Joe Joyce KO 10 Kash Ali; Heaney and Pauls Fight to a Stalemate in a Thriller


By Arne K. Lang

Frank Warren’s Queensberry Promotions was at Resorts World in Birmingham tonight with a card chock-full of former and current British domestic title-holders. From an international perspective, the most relevant bout was on the undercard where Joe Joyce returned to the ring against former sparring partner Kash Ali.

The six-foot-six, 38-year-old Joyce weighed a career-high 287 pounds and looked even slower than normal in his first fight without trainer Ismael Salas with whom he had a relationship dating back to his amateur days. Kash Ali, who brought a 21-2 record, landed a few overhand rights, but no combinations and was seemingly intent on lasting the distance which he almost accomplished. There were less than 20 seconds remaining in the round when the ever-stalking Joyce landed the finisher, a straight right hand that put Ali down for the count. The official time was 2:53.

It was the ending that Joyce needed coming off back-to-back losses to Zhilei Zhang. Writing in the London Mirror, Hall of Famer Barry McGuigan put this match-up in perspective: “This is about building [Joe Joyce] up for the last dance…The goal is to get him a couple of easy wins and then throw him a bone against one of the big boys.” That big boy, intimates McGuigan, may be Deontay Wilder.

Main Event

Nathan Heaney is a promoter’s dream; he sells tickets. Tonight the 34-year-old over-achiever entered the ring to a rousing chorus of Tom Jones’ “Delilah,” the anthem of his beloved Stoke City Football Club. Heaney was defending the BBBofC middleweight title he won with an upset of Denzel Bentley. He was a heavy favorite over Brad Pauls whose 18-1 record was built largely on the backs of professional losers. But Pauls was no easy out and he fought Heaney (18-1-1) to a stalemate in 12 action-packed frames that had the crowd on its feet in the championship rounds.


Pauls had the best rounds of the fight. He hurt Heaney in the eighth and again in the 11th, but it was too late to overcome Heaney’s early lead and the match ended in a stalemate. The judges had it 116-113 (Heaney), 115-114 (Pauls), and 114-114.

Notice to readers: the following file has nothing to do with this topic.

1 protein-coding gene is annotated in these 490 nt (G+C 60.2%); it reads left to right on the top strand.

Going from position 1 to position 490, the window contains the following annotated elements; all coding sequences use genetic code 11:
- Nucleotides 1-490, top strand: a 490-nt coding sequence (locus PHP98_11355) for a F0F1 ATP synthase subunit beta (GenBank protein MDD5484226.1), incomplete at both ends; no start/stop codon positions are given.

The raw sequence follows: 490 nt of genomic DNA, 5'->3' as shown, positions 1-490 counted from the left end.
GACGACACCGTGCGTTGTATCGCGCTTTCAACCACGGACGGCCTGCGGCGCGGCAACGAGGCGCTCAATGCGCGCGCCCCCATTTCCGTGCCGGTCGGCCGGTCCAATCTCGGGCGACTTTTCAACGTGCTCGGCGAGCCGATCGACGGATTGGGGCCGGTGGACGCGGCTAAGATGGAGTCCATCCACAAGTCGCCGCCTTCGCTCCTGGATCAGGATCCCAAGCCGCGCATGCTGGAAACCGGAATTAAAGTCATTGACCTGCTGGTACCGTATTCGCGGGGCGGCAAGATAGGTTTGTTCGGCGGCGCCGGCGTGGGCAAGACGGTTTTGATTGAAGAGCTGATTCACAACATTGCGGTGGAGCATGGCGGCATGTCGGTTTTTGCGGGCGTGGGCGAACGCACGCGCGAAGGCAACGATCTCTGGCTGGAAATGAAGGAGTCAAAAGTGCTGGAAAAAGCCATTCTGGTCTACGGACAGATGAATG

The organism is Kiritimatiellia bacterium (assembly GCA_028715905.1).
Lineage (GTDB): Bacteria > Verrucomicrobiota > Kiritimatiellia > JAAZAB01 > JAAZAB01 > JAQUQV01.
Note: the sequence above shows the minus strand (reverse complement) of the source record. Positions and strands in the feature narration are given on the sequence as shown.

Fan favorite Liam Davies (16-0, 8 KOs) turned in the most impressive showing of the night with a second-round blast-out of Erik Robles (15-2) to win a fringe super bantamweight title. Davies, 27, collapsed Robles with a right uppercut and tagged him with a left hook as he was falling. The official time was 1:17 of round two.

Robles came to the UK last year and upset Josh Taylor’s stablemate, the previously undefeated Lee McGregor, in Scotland. As a pro, he had fought mostly in Tijuana, embossing the reputation of B-side “opponents” from that hardscrabble northern Mexico city. But tonight, Robles ran into a buzzsaw to the great delight of the crowd. If the intrepid Davies had his druthers, his next bout would come against Naoya Inoue.


In his second fight back since suffering a broken hand in his eliminator vs. John Ryder, Zach Parker improved to 25-1 (18) with a 10-round decision over Germany’s Tyron Zeuge. The Judges had it 09-91, 97-92, and 96-94. Zuege (27-2-1) hurt him in the second round with a short right hook and a follow-up salvo resulted in a knockdown when Parker’s gloves touched the canvas. But from that point on, Parker was never in jeopardy.

Zeuge once held the WBA super middleweight title, a diadem he lost to unexceptional Rocky Fielding. A plodder, he didn’t look well-conditioned.

Super bantamweight Dennis McCann (15-0-1, 8 KOs) kept his undefeated record intact with a wide 12-round decision over Liverpool’s previously undefeated Brad Strand (12-1) who did well in the late rounds but had a large hill to climb after being put on the deck with a left-right combination in the opening round. The judges had it 119-110, 116-111, and 116-112.

McCann, an Irish Traveler, is a roofer by trade, an occupation he took up at the age of 11. His previous fight was a barnburner with Ionut Baluta that was stopped by the ring physician after nine torrid rounds and went into the books as a technical draw. Tonight, he had a much easier go of it.

The lid-lifter was a well-matched junior welterweight affair between Dublin’s Pierce O’Leary and Belgium’s Hovhannes Martirosyan. It appeared that it would end early when O’Leary put Martirosyan on the canvas in the opening round with a left hook, but the Belgian fought his way back into the fight and trailed by only 1 point on two of the scorecards through eight rounds.

In the ninth, O’Leary closed the with another show with another left hook. Martirosyan, bleeding from a bad cut around his left eye, wasn’t able to beat the count. Reportedly 140-10 as an amateur, O’Leary, 24, improved to 14-0 (8 KOs). The heavy-handed Irishman takes a good punch, but takes too many of them. It was the first pro loss for Martirosyan (16-1) who was making his first start outside Belgium.
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